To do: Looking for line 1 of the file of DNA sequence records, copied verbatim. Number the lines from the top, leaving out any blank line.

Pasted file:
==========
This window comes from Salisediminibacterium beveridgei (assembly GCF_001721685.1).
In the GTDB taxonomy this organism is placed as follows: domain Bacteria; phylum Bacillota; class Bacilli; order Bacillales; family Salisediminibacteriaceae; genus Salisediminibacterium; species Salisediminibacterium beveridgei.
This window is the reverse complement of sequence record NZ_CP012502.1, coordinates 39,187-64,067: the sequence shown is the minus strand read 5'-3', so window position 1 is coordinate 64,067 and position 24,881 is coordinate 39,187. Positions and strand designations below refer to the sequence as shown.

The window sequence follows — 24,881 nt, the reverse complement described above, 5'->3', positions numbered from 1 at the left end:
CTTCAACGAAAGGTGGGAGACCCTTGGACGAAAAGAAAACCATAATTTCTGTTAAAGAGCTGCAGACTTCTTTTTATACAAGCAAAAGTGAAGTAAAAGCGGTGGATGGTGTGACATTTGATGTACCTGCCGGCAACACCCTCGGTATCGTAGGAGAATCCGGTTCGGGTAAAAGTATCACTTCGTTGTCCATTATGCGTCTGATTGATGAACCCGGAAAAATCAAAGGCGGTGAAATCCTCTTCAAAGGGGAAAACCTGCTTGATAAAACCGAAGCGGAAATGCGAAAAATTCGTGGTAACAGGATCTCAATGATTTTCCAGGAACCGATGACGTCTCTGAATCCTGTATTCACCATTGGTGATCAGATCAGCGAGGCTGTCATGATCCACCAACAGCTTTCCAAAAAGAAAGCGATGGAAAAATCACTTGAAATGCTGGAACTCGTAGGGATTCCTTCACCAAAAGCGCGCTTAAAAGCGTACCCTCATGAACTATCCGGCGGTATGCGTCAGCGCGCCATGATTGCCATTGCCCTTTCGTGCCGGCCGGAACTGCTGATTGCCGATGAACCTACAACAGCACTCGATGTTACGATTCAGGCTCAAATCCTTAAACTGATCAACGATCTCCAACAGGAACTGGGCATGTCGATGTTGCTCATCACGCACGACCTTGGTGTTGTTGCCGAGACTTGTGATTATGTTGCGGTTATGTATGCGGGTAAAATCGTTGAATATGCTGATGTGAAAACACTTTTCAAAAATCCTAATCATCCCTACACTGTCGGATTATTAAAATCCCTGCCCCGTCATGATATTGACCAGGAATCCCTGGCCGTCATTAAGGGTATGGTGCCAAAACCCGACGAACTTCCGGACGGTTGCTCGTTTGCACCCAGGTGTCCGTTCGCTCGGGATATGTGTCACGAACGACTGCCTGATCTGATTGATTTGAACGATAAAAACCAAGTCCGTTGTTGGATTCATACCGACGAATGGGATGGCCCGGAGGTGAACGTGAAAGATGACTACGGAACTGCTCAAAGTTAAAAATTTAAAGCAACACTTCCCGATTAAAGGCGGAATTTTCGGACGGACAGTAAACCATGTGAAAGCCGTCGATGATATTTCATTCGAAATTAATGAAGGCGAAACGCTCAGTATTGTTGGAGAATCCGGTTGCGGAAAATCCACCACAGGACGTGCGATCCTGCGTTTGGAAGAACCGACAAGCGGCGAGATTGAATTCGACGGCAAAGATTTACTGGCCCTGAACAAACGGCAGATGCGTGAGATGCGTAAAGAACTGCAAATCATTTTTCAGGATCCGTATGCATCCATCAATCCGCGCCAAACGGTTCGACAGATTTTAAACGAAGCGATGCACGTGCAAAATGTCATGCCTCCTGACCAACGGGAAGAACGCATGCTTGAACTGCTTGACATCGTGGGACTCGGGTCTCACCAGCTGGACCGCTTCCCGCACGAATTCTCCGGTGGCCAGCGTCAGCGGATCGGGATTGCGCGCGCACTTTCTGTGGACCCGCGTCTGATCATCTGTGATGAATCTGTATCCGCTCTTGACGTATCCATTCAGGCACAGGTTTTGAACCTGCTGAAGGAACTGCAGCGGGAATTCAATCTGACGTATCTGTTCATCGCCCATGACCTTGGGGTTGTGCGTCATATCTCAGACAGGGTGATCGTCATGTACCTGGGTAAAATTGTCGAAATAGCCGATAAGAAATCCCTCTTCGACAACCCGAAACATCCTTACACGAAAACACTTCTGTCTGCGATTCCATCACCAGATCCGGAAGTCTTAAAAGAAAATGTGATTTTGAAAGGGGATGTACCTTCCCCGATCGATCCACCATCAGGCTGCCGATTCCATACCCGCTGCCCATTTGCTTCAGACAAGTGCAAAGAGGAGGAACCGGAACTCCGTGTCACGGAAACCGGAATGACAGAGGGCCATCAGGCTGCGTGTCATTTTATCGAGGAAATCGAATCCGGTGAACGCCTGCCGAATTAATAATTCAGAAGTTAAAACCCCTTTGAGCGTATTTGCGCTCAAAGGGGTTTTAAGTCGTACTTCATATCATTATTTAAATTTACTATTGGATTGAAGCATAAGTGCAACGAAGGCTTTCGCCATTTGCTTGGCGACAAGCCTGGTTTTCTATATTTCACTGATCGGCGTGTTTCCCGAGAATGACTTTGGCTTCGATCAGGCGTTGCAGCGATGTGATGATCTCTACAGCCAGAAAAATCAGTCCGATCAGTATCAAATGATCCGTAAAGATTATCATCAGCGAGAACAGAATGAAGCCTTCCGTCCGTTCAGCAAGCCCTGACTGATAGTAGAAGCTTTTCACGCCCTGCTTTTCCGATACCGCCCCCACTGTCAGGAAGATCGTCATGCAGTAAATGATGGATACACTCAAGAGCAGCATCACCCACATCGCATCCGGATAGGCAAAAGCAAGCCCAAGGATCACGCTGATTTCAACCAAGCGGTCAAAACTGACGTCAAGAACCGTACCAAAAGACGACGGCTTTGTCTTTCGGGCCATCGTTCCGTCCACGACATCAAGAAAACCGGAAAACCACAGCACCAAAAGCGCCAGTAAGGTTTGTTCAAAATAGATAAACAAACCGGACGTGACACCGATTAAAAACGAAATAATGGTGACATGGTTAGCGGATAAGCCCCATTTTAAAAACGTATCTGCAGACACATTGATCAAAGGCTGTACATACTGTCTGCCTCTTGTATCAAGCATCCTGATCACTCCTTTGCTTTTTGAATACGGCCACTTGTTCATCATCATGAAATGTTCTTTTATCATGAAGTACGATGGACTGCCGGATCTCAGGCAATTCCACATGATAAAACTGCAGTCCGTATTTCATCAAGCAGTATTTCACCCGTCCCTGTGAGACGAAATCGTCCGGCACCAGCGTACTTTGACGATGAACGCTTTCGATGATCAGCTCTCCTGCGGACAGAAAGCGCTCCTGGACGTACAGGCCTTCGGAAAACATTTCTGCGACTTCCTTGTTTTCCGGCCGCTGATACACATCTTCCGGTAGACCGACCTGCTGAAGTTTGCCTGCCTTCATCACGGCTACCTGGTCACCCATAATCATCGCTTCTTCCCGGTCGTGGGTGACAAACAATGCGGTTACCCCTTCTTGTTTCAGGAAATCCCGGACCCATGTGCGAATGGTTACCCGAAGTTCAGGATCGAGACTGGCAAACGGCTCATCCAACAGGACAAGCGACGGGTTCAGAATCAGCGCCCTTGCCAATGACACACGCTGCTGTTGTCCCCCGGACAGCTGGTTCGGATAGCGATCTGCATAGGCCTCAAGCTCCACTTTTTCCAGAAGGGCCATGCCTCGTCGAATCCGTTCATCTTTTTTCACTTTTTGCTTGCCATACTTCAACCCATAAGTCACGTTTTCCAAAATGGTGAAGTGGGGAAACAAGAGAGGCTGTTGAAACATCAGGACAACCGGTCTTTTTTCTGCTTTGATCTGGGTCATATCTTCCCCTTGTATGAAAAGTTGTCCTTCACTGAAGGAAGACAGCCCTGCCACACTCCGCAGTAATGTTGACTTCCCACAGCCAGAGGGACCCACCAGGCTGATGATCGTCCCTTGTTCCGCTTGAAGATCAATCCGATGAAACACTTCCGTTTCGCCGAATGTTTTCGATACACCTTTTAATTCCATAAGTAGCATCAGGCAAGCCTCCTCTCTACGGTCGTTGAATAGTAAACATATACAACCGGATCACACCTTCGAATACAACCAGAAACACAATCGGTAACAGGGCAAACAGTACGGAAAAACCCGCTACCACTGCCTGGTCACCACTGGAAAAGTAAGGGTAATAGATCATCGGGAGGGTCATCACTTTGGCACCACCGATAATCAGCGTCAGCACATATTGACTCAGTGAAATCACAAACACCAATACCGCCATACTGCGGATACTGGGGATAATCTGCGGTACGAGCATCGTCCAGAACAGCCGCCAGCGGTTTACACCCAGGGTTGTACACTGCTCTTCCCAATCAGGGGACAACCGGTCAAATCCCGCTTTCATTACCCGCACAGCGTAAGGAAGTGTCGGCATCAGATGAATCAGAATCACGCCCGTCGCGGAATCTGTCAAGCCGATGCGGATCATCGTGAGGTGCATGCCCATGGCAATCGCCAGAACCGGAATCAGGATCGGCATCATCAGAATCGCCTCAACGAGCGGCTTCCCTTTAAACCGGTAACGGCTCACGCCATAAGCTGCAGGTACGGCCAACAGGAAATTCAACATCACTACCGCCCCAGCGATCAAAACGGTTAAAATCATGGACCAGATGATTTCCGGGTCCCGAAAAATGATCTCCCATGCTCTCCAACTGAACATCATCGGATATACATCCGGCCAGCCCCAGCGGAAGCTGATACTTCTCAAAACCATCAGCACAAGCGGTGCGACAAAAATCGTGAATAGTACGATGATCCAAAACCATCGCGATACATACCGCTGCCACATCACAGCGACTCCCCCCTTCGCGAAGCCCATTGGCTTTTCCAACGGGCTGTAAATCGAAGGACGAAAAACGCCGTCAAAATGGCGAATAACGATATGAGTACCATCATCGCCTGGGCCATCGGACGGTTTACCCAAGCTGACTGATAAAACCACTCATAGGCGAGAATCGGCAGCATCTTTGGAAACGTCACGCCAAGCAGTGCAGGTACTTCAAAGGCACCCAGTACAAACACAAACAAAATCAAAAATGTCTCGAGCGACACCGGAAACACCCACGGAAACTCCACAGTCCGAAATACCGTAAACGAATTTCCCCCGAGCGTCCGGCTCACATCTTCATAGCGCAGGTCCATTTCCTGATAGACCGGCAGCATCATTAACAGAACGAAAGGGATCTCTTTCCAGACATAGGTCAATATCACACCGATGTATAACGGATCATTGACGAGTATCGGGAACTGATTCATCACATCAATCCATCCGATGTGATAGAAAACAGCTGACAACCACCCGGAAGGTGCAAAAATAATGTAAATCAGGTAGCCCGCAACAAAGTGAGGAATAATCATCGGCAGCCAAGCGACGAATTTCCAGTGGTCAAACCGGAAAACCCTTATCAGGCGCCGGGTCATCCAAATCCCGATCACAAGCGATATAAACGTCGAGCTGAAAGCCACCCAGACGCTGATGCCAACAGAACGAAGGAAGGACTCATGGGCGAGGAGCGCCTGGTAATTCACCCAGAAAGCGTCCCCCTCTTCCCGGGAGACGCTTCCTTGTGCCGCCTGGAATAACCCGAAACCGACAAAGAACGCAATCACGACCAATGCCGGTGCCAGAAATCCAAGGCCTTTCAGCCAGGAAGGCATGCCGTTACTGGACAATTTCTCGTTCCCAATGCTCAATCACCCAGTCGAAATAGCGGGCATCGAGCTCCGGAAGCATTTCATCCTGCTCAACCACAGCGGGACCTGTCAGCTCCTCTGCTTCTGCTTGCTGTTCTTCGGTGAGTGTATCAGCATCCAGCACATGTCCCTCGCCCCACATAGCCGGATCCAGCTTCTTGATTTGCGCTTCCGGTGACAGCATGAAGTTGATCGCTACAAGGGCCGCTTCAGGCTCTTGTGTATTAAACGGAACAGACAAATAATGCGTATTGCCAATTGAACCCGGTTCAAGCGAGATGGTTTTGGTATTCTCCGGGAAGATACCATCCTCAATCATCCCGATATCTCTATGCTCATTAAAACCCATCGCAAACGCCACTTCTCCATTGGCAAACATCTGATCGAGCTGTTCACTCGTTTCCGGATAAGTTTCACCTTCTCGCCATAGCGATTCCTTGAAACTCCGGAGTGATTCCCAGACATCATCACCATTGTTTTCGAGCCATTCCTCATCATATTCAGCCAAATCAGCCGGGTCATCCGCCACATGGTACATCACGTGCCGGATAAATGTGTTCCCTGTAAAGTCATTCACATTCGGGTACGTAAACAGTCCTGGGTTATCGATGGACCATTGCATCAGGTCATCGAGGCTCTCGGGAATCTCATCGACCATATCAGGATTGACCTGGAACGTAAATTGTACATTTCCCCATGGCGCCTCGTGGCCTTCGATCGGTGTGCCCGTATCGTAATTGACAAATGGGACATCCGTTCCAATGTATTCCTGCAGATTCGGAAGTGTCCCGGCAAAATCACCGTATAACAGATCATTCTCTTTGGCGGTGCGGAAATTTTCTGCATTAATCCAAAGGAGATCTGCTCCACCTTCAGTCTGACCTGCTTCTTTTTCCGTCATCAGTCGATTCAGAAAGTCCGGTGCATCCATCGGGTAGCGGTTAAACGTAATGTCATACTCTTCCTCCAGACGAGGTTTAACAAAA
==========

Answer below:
This window comes from Salisediminibacterium beveridgei (assembly GCF_001721685.1).